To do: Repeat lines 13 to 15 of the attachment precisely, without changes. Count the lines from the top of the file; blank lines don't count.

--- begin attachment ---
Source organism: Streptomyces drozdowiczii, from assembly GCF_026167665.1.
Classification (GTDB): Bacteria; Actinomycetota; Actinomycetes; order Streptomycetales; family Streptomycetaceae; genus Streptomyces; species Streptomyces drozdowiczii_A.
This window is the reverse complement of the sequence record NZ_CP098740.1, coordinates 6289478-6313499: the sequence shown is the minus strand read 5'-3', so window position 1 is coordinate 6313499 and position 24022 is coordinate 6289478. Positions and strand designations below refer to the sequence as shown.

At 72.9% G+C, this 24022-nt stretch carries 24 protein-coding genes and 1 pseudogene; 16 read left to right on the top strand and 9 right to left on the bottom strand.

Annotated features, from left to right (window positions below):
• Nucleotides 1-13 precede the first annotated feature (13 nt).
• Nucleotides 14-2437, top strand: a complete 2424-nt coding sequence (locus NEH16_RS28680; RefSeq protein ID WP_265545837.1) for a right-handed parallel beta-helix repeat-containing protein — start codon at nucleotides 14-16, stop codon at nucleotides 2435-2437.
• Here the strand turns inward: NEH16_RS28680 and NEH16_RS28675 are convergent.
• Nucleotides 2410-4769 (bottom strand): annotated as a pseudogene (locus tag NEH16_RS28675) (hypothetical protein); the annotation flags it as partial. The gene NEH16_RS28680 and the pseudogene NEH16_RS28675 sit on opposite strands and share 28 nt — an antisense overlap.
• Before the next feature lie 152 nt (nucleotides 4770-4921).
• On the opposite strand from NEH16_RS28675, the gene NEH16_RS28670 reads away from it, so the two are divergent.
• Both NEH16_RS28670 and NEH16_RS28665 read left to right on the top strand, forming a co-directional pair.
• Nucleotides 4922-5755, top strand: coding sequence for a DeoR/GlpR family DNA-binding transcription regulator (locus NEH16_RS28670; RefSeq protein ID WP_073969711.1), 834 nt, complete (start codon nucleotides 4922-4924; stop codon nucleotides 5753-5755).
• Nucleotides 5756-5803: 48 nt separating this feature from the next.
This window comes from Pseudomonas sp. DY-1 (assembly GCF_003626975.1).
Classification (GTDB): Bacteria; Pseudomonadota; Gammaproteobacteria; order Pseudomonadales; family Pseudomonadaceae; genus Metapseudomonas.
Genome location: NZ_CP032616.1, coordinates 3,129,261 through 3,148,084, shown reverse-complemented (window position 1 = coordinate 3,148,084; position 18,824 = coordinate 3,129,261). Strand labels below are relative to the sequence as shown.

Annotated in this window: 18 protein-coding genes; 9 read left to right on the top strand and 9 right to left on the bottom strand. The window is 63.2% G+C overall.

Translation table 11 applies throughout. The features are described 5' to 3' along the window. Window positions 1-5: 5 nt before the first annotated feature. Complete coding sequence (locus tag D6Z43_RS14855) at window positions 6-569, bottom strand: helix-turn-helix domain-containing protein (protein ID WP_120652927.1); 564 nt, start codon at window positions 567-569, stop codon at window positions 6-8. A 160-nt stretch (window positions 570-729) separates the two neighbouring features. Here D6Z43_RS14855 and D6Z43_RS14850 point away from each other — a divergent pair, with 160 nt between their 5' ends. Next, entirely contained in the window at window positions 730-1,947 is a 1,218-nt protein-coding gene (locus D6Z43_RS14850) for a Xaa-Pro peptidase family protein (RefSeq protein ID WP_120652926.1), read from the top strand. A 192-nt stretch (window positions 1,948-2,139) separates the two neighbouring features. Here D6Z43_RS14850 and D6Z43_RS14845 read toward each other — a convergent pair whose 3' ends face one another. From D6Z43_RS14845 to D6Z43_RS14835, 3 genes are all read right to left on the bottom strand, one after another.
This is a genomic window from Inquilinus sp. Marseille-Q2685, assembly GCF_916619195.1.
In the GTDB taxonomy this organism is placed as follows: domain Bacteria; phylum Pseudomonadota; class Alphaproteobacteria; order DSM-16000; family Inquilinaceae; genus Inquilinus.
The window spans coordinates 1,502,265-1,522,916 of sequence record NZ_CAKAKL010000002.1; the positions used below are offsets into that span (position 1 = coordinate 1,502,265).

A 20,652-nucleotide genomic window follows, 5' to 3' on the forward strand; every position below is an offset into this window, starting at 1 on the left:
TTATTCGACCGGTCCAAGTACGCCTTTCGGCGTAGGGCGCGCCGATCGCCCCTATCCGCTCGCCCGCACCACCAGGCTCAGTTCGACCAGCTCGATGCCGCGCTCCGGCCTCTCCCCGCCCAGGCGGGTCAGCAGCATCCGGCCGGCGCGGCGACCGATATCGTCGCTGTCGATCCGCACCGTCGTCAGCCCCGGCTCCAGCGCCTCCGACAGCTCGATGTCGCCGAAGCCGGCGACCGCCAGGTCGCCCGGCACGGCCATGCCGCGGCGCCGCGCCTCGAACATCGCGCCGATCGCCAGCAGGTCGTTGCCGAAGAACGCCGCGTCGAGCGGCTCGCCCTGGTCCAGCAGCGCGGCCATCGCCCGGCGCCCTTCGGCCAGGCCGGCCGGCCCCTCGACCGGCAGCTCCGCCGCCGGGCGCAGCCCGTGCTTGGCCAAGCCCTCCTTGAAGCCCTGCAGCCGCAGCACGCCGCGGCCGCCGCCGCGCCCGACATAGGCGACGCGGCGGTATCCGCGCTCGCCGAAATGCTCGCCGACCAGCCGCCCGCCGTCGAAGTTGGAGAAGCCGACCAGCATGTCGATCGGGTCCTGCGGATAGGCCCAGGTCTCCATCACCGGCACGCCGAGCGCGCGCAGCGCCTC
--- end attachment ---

• Nucleotides 4922-5755, top strand: coding sequence for a DeoR/GlpR family DNA-binding transcription regulator (locus NEH16_RS28670; RefSeq protein ID WP_073969711.1), 834 nt, complete (start codon nucleotides 4922-4924; stop codon nucleotides 5753-5755).
• Nucleotides 5756-5803: 48 nt separating this feature from the next.
This window comes from Pseudomonas sp. DY-1 (assembly GCF_003626975.1).